Fast response in Qld with truck clearance units


Queensland’s heavy vehicle response units to hit the road, with operators undergoing final training

September 16, 2009

The Queensland Government’s much-vaunted heavy vehicle response units, or HVRUs, will soon be tackling highway congestion, with operators undergoing final training.

Designed and manufactured by Queensland companies Ekebol Engineering and Dellgale Cranes, the new clearance units offer a range of solutions for traffic snarls resulting from heavy vehicle breakdowns and crashes.

Heading the list of special features aimed at speeding the clearance task are five hydraulically-controlled winches and associated anchor points to assist in the rolling and movement of heavy vehicles, a hydraulic blade to assist with clearing road debris and traffic warning signs and lights, fire extinguishers and remote cameras at each end of the vehicle.

"These new specially-designed HVRUs will have a significant impact on tackling congestion in Brisbane, cutting the time to move heavy vehicles and their loads from three hours or more to an average target time of 45 minutes," says Queensland Premier Anna Bligh.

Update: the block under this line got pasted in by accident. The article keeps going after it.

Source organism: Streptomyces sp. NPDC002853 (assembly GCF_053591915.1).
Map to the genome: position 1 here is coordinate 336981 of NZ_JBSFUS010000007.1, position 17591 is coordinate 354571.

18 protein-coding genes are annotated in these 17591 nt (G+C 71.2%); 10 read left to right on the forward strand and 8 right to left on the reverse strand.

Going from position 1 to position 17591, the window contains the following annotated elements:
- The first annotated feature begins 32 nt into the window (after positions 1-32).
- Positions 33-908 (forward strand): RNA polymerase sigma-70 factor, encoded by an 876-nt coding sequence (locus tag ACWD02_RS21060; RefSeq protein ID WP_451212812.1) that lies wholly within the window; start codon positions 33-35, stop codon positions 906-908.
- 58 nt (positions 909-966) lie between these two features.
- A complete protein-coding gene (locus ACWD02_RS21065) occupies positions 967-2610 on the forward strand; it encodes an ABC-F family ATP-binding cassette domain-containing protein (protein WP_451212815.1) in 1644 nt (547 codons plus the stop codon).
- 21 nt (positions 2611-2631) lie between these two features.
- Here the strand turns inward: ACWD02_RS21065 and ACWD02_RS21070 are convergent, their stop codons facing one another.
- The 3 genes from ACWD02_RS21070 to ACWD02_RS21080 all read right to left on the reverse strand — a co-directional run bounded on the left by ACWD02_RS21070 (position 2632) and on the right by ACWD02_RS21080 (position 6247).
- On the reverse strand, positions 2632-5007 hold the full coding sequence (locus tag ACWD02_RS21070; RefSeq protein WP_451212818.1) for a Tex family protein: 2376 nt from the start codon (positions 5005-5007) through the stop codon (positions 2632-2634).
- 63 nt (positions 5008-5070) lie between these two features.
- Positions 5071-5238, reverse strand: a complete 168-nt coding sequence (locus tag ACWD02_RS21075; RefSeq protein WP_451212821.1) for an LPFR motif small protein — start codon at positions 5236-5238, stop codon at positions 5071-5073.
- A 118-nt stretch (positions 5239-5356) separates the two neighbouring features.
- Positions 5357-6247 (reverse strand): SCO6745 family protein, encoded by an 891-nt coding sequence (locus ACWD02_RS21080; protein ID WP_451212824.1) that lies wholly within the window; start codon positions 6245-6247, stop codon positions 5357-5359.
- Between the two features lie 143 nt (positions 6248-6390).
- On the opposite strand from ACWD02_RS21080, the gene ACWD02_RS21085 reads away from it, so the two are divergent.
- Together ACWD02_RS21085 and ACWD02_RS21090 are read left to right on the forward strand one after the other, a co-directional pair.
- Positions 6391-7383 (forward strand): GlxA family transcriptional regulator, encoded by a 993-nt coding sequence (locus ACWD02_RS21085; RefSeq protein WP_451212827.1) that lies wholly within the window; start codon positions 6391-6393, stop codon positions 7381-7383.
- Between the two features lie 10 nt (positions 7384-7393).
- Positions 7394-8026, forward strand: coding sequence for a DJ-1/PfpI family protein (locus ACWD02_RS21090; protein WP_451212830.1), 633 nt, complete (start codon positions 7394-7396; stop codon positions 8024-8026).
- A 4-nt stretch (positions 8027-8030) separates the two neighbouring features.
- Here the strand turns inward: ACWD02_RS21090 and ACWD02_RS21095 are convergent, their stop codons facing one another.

Craig Wallace, Queensland’s Minister for Main Roads, says the HVRUs will provide quick clearance solutions by responding immediately to incident scenes in south-east Queensland – including the Bruce Highway to Caloundra, the Pacific Motorway to Nerang and the ranges on the Cunningham and Warrego highways – between 4am and 6pm weekdays, and being on-call all other hours.

"Once the scene is deemed safe by emergency services, the HVRUs will move the heavy vehicle and their loads off the road, and the truck can then be retrieved by their owner at a more convenient time when traffic volumes are at minimum levels, for example after 9pm," Wallace says.

"They go beyond conventional towing methods and use special features to quickly remove an immobilised, rolled or damaged heavy vehicle. Previously, we had been reliant on owners of heavy vehicles or insurance providers to arrange removal and clean-up of the vehicle and cargo, which could often take longer than three hours."

In the past 12 months, there have been 176 major incidents involving heavy vehicles in the Brisbane metropolitan area, including 32 truck rollovers, Bligh says.

The HVRUs are part of the Queensland Government’s fast incident response plan, which included a budget of $6.5 million for the two vehicles.

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